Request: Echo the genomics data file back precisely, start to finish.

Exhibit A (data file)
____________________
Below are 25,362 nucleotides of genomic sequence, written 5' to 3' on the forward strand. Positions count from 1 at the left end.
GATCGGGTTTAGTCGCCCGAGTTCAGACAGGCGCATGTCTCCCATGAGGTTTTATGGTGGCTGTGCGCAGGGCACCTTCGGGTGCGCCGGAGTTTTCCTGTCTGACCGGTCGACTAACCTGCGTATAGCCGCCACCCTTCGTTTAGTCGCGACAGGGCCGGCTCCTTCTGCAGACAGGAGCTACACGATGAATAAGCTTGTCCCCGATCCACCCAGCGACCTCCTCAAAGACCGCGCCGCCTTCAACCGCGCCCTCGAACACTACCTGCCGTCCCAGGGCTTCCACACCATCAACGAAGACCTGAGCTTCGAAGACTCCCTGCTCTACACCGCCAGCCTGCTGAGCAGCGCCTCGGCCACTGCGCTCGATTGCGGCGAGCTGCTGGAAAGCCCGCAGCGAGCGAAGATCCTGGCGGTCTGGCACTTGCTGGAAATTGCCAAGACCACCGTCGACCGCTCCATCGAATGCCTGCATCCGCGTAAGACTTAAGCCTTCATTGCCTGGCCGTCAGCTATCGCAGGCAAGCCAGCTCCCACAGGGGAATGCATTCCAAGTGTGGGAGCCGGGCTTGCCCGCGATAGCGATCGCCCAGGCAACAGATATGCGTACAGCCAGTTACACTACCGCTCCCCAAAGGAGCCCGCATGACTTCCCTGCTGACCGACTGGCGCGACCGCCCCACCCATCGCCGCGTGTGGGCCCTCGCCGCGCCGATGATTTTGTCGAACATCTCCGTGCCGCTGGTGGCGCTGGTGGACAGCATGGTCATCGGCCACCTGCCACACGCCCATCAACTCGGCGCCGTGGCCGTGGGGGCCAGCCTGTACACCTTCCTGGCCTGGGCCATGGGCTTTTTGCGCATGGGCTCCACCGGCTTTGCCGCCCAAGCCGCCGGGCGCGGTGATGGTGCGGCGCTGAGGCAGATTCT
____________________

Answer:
Below are 25,362 nucleotides of genomic sequence, written 5' to 3' on the forward strand. Positions count from 1 at the left end.
GATCGGGTTTAGTCGCCCGAGTTCAGACAGGCGCATGTCTCCCATGAGGTTTTATGGTGGCTGTGCGCAGGGCACCTTCGGGTGCGCCGGAGTTTTCCTGTCTGACCGGTCGACTAACCTGCGTATAGCCGCCACCCTTCGTTTAGTCGCGACAGGGCCGGCTCCTTCTGCAGACAGGAGCTACACGATGAATAAGCTTGTCCCCGATCCACCCAGCGACCTCCTCAAAGACCGCGCCGCCTTCAACCGCGCCCTCGAACACTACCTGCCGTCCCAGGGCTTCCACACCATCAACGAAGACCTGAGCTTCGAAGACTCCCTGCTCTACACCGCCAGCCTGCTGAGCAGCGCCTCGGCCACTGCGCTCGATTGCGGCGAGCTGCTGGAAAGCCCGCAGCGAGCGAAGATCCTGGCGGTCTGGCACTTGCTGGAAATTGCCAAGACCACCGTCGACCGCTCCATCGAATGCCTGCATCCGCGTAAGACTTAAGCCTTCATTGCCTGGCCGTCAGCTATCGCAGGCAAGCCAGCTCCCACAGGGGAATGCATTCCAAGTGTGGGAGCCGGGCTTGCCCGCGATAGCGATCGCCCAGGCAACAGATATGCGTACAGCCAGTTACACTACCGCTCCCCAAAGGAGCCCGCATGACTTCCCTGCTGACCGACTGGCGCGACCGCCCCACCCATCGCCGCGTGTGGGCCCTCGCCGCGCCGATGATTTTGTCGAACATCTCCGTGCCGCTGGTGGCGCTGGTGGACAGCATGGTCATCGGCCACCTGCCACACGCCCATCAACTCGGCGCCGTGGCCGTGGGGGCCAGCCTGTACACCTTCCTGGCCTGGGCCATGGGCTTTTTGCGCATGGGCTCCACCGGCTTTGCCGCCCAAGCCGCCGGGCGCGGTGATGGTGCGGCGCTGAGGCAGATTCT